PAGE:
Take the 2-minute tour ×
Stack Overflow is a question and answer site for professional and enthusiast programmers. It's 100% free, no registration required.

I understand the concept of bytes and declaring variables to save on processing space. I understand that the max value that can be stored in a byte is 255.

I cannot seem to wrap my head around my current issue and was hoping that someone would be able to educate me and help me solve this problem. I don't have much experience working with byte manipulation.

I was given a project to update and was told that the service that is passing data to my project would start using 2bytes to transfer the ID rather than the 1 byte previously as their parameters have grown.

The current declaration for the variable is:

Dim bytvariable As Byte = 0

What is the new declaration to accept a 2 byte value?

Secondly, how would I be able to convert that 2 byte value into an integer number?

Example, they are passing me this value: 0x138 and it is supposed to come out as 312.

Thank you in advance.

share|improve this question
add comment

3 Answers

up vote 2 down vote accepted

Here's a summary of the "primitive" datatypes in .NET, and their sizes.

Yes, an Int16 is probably what you want.

Often you'd be reading the binary data from a stream, or getting it from an array of bytes. To convert from those sources into an Int16, you can do this:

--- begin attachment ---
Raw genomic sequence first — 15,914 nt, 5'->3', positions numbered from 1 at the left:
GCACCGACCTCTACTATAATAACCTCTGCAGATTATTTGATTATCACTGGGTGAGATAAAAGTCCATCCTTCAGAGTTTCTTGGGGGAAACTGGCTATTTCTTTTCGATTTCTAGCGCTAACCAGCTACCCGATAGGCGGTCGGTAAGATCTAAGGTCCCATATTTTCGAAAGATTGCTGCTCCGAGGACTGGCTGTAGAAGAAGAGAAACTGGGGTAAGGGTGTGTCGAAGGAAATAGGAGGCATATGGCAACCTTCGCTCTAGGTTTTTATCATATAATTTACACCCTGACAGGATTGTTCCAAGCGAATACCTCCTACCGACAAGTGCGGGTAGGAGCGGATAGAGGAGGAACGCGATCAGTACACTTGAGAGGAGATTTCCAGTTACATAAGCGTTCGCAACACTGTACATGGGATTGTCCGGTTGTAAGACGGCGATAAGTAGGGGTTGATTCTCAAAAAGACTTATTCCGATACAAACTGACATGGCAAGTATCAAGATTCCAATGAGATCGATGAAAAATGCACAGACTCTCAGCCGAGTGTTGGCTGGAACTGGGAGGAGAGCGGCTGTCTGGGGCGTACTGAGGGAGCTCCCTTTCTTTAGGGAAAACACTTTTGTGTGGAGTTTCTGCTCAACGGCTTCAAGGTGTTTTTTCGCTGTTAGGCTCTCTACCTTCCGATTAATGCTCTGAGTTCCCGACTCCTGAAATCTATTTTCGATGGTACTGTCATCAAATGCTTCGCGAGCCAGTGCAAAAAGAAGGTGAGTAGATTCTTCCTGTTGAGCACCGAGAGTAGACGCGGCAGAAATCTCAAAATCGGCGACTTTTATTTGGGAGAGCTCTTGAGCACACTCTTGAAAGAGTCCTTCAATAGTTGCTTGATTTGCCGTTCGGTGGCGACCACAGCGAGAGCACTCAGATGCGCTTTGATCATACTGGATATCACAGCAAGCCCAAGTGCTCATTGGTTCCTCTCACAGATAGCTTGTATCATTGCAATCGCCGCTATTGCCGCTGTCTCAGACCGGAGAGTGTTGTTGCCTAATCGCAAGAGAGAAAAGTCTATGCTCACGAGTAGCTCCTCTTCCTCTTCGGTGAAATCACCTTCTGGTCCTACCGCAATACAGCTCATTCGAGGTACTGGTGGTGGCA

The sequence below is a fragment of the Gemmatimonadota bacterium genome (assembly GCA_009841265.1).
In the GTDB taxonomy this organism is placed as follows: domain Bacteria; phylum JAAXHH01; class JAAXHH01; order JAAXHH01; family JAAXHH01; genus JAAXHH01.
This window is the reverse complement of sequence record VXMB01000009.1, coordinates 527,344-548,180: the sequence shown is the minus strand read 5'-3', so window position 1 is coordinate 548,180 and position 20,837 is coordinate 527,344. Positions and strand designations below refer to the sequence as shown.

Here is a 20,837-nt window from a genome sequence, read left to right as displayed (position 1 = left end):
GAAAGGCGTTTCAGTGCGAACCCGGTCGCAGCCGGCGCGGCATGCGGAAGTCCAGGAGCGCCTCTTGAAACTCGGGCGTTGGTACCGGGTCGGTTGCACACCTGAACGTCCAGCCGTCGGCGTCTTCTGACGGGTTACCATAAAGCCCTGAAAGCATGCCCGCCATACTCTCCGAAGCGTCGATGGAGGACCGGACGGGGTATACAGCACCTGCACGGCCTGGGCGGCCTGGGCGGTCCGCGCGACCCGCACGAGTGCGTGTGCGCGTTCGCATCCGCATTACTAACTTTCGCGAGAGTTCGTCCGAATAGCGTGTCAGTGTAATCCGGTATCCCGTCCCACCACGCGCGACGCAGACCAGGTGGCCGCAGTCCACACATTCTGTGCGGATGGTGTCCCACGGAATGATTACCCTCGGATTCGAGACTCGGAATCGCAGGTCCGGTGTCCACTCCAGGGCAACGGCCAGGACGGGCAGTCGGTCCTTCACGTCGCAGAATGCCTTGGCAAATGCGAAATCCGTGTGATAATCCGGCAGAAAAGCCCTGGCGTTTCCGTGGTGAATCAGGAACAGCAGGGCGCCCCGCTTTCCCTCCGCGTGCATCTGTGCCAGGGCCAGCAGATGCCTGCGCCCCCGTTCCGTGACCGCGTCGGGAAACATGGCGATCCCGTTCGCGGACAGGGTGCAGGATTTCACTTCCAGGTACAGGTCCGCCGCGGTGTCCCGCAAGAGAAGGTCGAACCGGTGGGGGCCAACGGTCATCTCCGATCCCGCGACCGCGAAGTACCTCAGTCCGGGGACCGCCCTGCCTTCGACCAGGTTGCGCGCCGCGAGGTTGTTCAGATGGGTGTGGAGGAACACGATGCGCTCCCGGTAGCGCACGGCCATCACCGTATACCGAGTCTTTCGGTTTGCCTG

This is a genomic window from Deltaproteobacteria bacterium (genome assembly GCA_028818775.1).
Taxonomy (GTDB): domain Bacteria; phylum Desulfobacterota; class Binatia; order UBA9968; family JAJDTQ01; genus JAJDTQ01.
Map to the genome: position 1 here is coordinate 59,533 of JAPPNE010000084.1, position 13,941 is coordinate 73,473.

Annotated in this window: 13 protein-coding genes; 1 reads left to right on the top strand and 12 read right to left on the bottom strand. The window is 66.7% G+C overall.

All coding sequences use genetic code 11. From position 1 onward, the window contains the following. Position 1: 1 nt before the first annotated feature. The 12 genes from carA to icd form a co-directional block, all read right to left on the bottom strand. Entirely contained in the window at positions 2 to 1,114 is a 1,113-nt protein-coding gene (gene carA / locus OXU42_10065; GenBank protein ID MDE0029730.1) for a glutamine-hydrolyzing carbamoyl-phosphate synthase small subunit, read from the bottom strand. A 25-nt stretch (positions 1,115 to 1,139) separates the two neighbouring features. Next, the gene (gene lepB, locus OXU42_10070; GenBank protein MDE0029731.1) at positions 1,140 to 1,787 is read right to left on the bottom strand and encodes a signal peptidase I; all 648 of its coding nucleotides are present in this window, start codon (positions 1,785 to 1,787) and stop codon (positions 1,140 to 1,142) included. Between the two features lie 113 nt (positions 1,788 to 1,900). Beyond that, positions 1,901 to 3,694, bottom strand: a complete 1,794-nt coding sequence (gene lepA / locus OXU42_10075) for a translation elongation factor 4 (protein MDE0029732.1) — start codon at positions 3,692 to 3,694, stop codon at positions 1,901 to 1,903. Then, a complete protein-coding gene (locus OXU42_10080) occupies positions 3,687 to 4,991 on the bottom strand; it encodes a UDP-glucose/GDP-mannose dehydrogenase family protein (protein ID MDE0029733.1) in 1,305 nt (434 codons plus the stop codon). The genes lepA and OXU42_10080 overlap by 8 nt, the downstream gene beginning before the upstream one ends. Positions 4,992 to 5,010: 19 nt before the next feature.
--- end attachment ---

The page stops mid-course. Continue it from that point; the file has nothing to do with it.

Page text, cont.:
in C#:

byte[] block = new byte[128];
mystream.Read(block, 0, block.Length);
int i = 0;
Int16 value = (Int16)(block[i++] + block[i++] * 256);

In VB.NET, it would be:

Dim block as New Byte(128)
stream.Read(block, 0, block.Length)
Dim i as Int16 = 0
Dim value As Short = CShort((block(i) + (buffer(i+1) * &H100)))
i = i + 2

(I think)

share|improve this answer
1  
Yep, seems like a Short (Int16 - 2 bytes) should do the trick instead of my manual approach above (unless they require 2 bytes to be passed for concatenation) –  Schalk May 17 '11 at 22:12
    
Thank you for the link, but I understand the size restrictions and the value restrictions. It didn't exactly answer my question. Am I suppose to declare it as a short value and use some sort of conversion? –  JKM May 17 '11 at 22:15
    
I added some code. –  Cheeso May 17 '11 at 22:22
    
Thanks for the info, now I just have to test it :) –  JKM May 17 '11 at 22:59
add comment

from the top of my head I'd suggest if you insist on doing it that way (instead of just passing an integer), you could use an array of byte, first index holding the first number and the second index the second ex. byte[0] = 123, byte[1] = 255;

then combine them into a string ex. string concatenatedNumber = byte[0].ToString() + byte[1].ToString(); then parse it ex. int ID = Int32.Parse(concatenatedNumber);

Examples are in C#, but I think you should get the idea. I would definitely rather just pass it as an integer though.

share|improve this answer
    
Personally so would I, an Int16 is so much easier, however that isn't my call. I'm working with a 3rd party on this project and that's how they are giving me the information. –  JKM May 17 '11 at 22:04
add comment

You could try this:

Dim bytvariable As Byte(0 To 1)

bytvariable(0) = ' Get the first byte however they are sending it
bytvariable(1) = ' Get the second byte however they are sending it
Dim value As Int16 = BitConverter.ToInt16(buffer, 0);
share|improve this answer
add comment

Your Answer

 
discard

By posting your answer, you agree to the privacy policy and terms of service.

Not the answer you're looking for? Browse other questions tagged or ask your own question.